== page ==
The furor over Attorney General William Barr's handling of Special Counsel Robert Mueller's report into possible collusion between the Trump 2016 campaign and Russia continues. The attorney general has been facing backlash since late March, when he released a summary letter about the report, which included his assertion that the investigation did not find President Donald Trump guilty of a crime. The letter, which was sparse on details and preceded the report's release by several weeks, received some side-eye — including from Mueller, apparently. These tweets about Barr and Mueller's disagreement over the report summary show what people are thinking in the wake of the news.
And it really is a bombshell revelation, all things considered. In his March 24 summary of the report, Barr said that the investigation had found no collusion but explicitly fell short of exonerating Trump of obstruction of justice. He wrote that he and Deputy Attorney General Rod Rosenstein had "concluded that the evidence developed during the Special Counsel’s investigation is not sufficient to establish that the President committed an obstruction-of-justice offense." As of publication, Trump has not been officially accused of nor charged with any crimes.
But some people second-guessed that once the full report was made public. The report cited 10 instances of possible obstruction, including Trump's "efforts to prevent public disclosure of evidence," "efforts to curtail the special counsel's investigation," and his termination of former FBI Director James Comey. Even Mueller was apparently frustrated at the summary. In a March 27 letter from Mueller to Barr released by the House Judiciary Committee, Mueller said that the summary did not "capture the context, nature, and substance" of his findings.
"There is now public confusion about critical aspects of the results of our investigation," the letter continues. "This threatens to undermine a central purpose for which the Department appointed the Special Counsel: to assure full public confidence in the outcome of the investigations." Oooh. You can read the full letter here.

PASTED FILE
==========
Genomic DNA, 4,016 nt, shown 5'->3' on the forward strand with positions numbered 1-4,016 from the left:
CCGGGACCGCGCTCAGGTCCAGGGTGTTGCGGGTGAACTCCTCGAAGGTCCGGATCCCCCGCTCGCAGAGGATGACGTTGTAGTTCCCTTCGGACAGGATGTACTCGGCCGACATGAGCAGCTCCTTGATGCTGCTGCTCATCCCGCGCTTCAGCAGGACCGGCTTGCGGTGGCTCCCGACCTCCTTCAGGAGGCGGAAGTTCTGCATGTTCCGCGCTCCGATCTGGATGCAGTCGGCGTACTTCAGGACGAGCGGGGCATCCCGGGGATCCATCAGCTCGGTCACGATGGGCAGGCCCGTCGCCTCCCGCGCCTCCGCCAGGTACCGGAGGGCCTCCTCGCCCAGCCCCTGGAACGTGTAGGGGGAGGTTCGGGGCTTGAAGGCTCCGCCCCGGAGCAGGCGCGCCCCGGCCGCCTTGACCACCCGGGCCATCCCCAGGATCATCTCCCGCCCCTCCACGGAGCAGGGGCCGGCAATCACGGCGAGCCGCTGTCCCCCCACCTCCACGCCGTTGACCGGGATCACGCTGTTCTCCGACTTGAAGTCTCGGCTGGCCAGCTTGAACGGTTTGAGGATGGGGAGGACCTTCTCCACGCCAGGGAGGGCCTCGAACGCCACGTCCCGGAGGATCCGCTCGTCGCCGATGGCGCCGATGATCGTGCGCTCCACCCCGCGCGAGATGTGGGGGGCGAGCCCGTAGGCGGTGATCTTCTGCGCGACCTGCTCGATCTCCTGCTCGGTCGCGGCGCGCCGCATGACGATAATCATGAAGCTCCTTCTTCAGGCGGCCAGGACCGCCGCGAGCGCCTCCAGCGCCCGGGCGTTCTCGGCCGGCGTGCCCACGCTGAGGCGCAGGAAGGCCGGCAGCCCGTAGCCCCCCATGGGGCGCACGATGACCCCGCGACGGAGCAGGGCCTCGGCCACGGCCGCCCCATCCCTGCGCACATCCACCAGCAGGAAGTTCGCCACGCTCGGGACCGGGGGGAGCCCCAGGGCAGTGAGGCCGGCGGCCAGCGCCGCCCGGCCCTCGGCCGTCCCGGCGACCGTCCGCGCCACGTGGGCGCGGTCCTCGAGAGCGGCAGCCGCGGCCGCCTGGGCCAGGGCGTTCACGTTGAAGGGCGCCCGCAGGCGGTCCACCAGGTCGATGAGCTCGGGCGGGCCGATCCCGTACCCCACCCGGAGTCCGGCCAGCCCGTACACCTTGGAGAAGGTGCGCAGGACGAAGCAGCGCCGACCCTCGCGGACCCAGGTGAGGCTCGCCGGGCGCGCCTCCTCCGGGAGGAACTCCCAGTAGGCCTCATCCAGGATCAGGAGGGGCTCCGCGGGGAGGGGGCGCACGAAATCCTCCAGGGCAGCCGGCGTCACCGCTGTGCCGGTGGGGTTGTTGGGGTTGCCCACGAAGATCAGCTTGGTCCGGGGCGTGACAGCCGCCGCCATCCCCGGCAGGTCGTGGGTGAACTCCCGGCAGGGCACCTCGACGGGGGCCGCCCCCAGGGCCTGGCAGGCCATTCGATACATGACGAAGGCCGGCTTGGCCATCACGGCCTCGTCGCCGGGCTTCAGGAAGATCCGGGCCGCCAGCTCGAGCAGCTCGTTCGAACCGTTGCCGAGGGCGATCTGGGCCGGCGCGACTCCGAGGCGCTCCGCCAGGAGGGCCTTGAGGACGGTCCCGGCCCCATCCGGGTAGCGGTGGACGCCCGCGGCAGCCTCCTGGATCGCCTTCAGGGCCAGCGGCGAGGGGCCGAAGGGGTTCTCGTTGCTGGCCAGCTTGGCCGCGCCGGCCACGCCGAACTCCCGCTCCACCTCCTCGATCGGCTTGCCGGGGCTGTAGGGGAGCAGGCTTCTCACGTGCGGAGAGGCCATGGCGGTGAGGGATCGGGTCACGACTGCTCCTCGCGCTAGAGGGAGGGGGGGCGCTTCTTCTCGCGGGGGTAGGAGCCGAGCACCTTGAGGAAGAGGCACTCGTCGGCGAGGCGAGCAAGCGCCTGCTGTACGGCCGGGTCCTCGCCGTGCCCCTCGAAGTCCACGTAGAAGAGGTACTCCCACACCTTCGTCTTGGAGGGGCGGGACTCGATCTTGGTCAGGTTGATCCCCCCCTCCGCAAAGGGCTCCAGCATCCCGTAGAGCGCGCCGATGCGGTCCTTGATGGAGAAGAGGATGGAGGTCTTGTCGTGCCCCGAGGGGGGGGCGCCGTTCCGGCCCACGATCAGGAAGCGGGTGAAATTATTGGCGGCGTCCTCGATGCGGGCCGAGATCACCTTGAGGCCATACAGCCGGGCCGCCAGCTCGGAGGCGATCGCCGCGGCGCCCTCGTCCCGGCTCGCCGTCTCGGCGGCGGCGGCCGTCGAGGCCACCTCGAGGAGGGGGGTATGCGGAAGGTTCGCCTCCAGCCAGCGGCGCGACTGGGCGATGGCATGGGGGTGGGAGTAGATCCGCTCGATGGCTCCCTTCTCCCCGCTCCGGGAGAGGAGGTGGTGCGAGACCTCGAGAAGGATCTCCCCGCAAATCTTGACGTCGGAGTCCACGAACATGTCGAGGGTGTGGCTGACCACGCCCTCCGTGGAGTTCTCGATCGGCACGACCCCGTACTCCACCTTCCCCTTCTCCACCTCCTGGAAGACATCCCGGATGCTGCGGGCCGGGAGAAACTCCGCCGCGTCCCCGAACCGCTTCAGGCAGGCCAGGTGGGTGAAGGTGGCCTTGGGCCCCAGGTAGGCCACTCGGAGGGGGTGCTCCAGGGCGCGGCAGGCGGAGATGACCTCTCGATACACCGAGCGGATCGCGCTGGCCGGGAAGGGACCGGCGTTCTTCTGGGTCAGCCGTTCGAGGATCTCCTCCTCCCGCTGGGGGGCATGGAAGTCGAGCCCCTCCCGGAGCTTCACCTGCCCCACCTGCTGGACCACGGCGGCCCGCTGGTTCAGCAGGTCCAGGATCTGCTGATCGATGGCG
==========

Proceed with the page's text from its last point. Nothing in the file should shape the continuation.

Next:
Some in the Twitter world are seriously taken aback by the news, with many pushing for Barr's removal from office. It's especially concerning because Barr told lawmakers in April that he "[didn't] know" whether Mueller supported his conclusion. In his testimony before the Senate Judiciary Committee on May 1, Barr said that he had offered to let Mueller read the letter before its release, and stated that it was meant only to "notify the people as to the bottom line conclusion."
"We were not trying to summarize the 410-page report," he said. Elite Daily reached out to the Justice Department for further comment, but did not immediately hear back.
People are seriously not happy about Barr's letter, whether or not it was meant as a summary. The attorney general is set to testify before Congress on the report on May 1 and May 2, though, so maybe the public will have clarity then.
As for Trump? He's taken a victory lap, saying that he has been "exonerated" by the report.
"NO COLLUSION, NO OBSTRUCTION," he tweeted on May 1. "Besides, how can you have Obstruction when not only was there No Collusion (by Trump), but the bad actions were done by the 'other' side? The greatest con-job in the history of American Politics!"
He tweeted something similar when Barr shared his summary of the report, tweeting, "No Collusion, No Obstruction, Complete and Total EXONERATION. KEEP AMERICA GREAT!"
Elite Daily previously reached out to the White House for comment on Trump's "full exoneration" remark, but did not hear back.
This drama has had so many twists and turns already that it's hard to tell what will happen from here. For now, let's just see what happens during Barr's testimony.